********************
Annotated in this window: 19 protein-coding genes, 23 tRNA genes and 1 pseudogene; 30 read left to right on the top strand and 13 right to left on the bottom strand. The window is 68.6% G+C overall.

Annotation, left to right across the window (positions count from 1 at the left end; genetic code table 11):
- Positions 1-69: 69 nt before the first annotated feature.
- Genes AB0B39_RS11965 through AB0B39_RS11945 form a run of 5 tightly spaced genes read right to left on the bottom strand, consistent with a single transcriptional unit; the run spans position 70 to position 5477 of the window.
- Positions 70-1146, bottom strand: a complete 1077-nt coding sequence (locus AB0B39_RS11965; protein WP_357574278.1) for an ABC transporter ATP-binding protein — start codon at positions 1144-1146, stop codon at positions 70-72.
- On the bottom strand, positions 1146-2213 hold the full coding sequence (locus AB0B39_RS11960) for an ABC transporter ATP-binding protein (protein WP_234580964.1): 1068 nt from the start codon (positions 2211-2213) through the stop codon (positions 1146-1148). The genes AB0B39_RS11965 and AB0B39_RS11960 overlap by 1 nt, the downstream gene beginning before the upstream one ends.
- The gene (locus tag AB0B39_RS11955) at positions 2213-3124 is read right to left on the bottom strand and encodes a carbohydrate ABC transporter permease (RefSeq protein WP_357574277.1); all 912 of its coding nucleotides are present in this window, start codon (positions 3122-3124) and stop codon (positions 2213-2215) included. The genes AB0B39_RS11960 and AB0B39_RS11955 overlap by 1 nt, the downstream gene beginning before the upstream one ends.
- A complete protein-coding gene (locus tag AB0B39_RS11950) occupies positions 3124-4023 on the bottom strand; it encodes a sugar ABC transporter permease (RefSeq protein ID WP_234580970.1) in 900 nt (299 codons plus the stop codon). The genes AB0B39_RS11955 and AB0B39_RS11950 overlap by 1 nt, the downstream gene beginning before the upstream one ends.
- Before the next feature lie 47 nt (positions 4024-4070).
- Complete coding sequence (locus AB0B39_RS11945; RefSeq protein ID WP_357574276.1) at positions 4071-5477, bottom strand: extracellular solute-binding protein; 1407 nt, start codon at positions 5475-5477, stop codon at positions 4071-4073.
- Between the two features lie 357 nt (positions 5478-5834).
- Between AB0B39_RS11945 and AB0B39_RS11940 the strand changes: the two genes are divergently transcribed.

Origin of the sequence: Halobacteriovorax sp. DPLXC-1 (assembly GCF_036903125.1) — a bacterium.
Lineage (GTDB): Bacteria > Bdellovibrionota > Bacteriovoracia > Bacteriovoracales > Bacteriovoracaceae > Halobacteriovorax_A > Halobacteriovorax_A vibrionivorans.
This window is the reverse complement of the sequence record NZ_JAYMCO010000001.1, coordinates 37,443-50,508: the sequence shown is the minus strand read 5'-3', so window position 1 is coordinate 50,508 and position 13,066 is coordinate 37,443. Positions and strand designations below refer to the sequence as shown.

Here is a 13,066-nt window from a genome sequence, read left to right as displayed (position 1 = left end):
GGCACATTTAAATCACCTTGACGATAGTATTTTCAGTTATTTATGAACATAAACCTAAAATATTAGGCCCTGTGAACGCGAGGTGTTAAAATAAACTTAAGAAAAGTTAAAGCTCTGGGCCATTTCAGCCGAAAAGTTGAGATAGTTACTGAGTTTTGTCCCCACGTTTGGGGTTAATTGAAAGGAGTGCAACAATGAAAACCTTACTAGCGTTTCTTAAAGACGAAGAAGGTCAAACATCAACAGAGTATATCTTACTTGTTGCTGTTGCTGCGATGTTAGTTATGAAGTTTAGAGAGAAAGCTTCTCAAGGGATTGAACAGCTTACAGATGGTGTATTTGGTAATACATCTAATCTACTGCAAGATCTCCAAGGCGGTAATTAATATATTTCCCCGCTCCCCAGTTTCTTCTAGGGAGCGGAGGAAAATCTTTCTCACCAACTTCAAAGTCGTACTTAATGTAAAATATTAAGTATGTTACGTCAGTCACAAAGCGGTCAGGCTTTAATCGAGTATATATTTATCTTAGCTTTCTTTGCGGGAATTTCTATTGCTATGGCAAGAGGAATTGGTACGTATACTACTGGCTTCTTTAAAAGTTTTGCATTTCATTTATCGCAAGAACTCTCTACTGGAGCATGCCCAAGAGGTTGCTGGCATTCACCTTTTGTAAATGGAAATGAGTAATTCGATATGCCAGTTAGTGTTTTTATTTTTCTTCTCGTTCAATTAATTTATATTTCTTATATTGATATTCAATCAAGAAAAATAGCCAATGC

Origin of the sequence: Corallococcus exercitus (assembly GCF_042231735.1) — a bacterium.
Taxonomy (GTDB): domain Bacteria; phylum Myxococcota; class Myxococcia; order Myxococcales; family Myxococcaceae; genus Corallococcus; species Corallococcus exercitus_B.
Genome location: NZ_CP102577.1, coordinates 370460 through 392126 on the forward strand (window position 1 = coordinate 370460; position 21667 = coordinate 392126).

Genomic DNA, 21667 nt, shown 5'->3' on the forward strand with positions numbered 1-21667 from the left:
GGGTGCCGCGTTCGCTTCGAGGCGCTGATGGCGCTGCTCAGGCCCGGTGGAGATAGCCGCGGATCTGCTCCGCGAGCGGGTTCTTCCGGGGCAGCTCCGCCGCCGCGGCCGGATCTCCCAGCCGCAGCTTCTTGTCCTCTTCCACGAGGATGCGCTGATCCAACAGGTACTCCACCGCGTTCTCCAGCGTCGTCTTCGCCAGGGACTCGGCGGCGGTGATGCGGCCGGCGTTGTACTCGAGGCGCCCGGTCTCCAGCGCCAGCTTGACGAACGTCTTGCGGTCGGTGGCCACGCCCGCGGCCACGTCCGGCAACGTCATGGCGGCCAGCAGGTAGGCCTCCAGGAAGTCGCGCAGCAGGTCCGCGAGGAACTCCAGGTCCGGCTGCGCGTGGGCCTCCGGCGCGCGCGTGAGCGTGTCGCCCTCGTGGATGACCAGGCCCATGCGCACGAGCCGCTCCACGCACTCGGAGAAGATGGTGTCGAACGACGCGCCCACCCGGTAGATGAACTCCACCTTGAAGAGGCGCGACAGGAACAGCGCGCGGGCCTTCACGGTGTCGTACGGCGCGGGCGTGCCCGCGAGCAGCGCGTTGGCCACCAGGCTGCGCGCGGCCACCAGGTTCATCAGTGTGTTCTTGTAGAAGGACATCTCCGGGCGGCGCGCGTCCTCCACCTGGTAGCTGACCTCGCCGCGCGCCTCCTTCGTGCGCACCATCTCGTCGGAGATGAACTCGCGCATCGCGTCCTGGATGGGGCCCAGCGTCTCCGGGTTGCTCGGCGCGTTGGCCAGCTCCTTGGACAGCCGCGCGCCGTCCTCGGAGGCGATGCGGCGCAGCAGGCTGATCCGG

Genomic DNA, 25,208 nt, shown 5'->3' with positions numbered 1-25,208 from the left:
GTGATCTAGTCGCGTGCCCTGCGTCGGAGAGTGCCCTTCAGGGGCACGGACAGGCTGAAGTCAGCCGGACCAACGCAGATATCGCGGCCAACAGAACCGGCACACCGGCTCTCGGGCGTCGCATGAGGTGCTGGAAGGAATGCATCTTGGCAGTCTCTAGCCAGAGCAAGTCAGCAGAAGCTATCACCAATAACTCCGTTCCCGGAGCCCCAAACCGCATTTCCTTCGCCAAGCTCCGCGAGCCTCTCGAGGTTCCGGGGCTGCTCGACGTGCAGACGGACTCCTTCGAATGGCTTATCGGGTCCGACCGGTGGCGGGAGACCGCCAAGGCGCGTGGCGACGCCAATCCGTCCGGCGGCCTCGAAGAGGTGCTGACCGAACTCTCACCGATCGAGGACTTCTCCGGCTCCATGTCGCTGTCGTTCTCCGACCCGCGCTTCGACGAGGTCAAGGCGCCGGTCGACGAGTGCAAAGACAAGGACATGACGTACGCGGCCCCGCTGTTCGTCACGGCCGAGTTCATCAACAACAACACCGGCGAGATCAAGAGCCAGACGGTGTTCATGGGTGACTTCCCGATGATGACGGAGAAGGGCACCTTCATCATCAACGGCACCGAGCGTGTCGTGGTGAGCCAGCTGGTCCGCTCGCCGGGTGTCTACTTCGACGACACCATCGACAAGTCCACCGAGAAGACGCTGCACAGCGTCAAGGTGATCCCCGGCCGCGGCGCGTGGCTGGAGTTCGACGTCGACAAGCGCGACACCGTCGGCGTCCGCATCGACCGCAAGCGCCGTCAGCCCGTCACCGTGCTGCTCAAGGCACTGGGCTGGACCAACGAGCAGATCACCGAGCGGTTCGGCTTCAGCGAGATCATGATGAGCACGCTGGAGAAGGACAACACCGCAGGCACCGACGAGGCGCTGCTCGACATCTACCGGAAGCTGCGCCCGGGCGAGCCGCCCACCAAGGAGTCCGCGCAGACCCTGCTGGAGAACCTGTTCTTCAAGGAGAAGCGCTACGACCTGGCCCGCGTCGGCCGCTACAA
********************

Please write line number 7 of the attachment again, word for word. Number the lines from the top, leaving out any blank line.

- The gene (locus tag AB0B39_RS11955) at positions 2213-3124 is read right to left on the bottom strand and encodes a carbohydrate ABC transporter permease (RefSeq protein WP_357574277.1); all 912 of its coding nucleotides are present in this window, start codon (positions 3122-3124) and stop codon (positions 2213-2215) included. The genes AB0B39_RS11960 and AB0B39_RS11955 overlap by 1 nt, the downstream gene beginning before the upstream one ends.